Overview of Disability

Disability Back Pay

Requirements for Disability

Applications for disability

Tips and Advice for Disability

How long does Disability take?

Winning Disability Benefits

Common Claim Mistakes

Mental Disability Benefits

Denials for Disability

Appeals for denied claims

Disability Benefits from SSA

SSI Disability Benefits

Child Disability Benefits

Qualifications, Qualifying

Working and Disability

Disability Awards, Notices

Hiring Disability Lawyers

List of Disability Conditions

What SSA finds disabling

SSD SSI Medical Evidence

Filing for Disability

Eligibility for Disability

SSD SSI Definitions

Questions and Answers

SSDRC Disability Blog

Applying for Disability according to state of residence

Filing for disability benefits under the SSD (Social Security Disability) or SSI program is often a difficult proposition, mainly because initial claims (disability applications) are very likely to be denied regardless of one's state of residence.

Not only that, the first appeal, the request for reconsideration, involves denial rates that are generally higher than 80 percent. Again, this is regardless of one's state of residence and has tended to be true in every state over the course of the last three decades.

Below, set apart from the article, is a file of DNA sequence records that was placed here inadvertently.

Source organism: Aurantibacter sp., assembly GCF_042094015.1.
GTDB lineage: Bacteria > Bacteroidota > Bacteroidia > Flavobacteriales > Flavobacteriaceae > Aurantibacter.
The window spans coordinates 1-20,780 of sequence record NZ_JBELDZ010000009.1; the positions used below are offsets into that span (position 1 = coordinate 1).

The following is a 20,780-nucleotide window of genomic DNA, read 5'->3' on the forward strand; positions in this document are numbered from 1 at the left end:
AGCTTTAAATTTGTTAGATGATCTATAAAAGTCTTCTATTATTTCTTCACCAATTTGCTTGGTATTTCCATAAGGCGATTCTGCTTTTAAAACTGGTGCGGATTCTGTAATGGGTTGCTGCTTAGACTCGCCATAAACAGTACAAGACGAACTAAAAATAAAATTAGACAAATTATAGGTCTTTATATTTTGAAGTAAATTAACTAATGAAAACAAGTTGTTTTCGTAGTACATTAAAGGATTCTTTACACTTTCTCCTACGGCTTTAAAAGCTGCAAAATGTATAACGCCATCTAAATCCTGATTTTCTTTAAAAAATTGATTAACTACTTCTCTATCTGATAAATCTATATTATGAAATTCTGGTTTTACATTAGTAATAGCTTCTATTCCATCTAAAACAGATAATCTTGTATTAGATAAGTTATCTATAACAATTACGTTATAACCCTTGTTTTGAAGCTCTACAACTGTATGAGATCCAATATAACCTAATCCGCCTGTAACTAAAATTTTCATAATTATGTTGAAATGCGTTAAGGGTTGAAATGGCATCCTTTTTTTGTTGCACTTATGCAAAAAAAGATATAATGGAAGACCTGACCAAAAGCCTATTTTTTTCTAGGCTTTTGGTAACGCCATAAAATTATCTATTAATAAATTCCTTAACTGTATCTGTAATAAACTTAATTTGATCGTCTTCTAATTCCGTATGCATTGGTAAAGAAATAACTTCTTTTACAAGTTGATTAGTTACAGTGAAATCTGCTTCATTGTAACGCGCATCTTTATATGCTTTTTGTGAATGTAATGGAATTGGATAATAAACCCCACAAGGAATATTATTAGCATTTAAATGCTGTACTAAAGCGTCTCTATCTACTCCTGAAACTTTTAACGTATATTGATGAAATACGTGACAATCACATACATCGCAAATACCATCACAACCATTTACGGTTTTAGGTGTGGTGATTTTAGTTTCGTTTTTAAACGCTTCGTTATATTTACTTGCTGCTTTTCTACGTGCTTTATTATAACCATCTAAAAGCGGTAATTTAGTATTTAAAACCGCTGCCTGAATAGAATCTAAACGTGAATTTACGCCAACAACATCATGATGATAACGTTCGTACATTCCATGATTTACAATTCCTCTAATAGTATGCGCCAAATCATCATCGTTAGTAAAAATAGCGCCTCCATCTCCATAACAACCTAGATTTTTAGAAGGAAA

The nature of the Social Security Disability and SSI claim process is simply that, while a few claims will be awarded at the disability application level, the great majority of applicants will be forced to file at least two appeals (the request for a reconsideration which is usually denied, and the request for a disability hearing).

Fortunately, individuals who do not give up and continue the process as far as the hearing level will, statistically, stand a very good chance of approval. Unfortunately, though, as a result of how long it may take to eventually be awarded benefits, most claimants will endure a fair amount of financial distress.

The position of this website has always been that learning more about how the disability system works can help applicants avoid simple mistakes that may add unnecessary processing time to their cases, and in many instances, assist them in winning their claims. The following sections provide information, divided by state, for this purpose.

 Alabama,  Alaska,  Arizona,  Arkansas,  California,  Colorado,  Connecticut,  Delaware,  Florida,  Georgia,  Hawaii,  Idaho,  Illinois,  Indiana,  Iowa,  Louisiana,  Kansas,  Kentucky,  Maine,  Maryland,  Massachusetts,  Michigan,  Minnesota,  Mississippi,  Missouri,  Montana,  Nebraska,  Nevada,  New Hampshire,  New Jersey,  New Mexico,  New York,  North Carolina,  North Dakota,  Ohio,  Oklahoma,  Oregon,  Pennsylvania,  Rhode Island,  South Carolina,  South Dakota,  Tennessee,  Texas,  Utah,  Vermont,  Virginia,  Washington,  West Virginia,  Wisconsin,  Wyoming

Return to:  Social Security Disability Resource Center, or read answers to Questions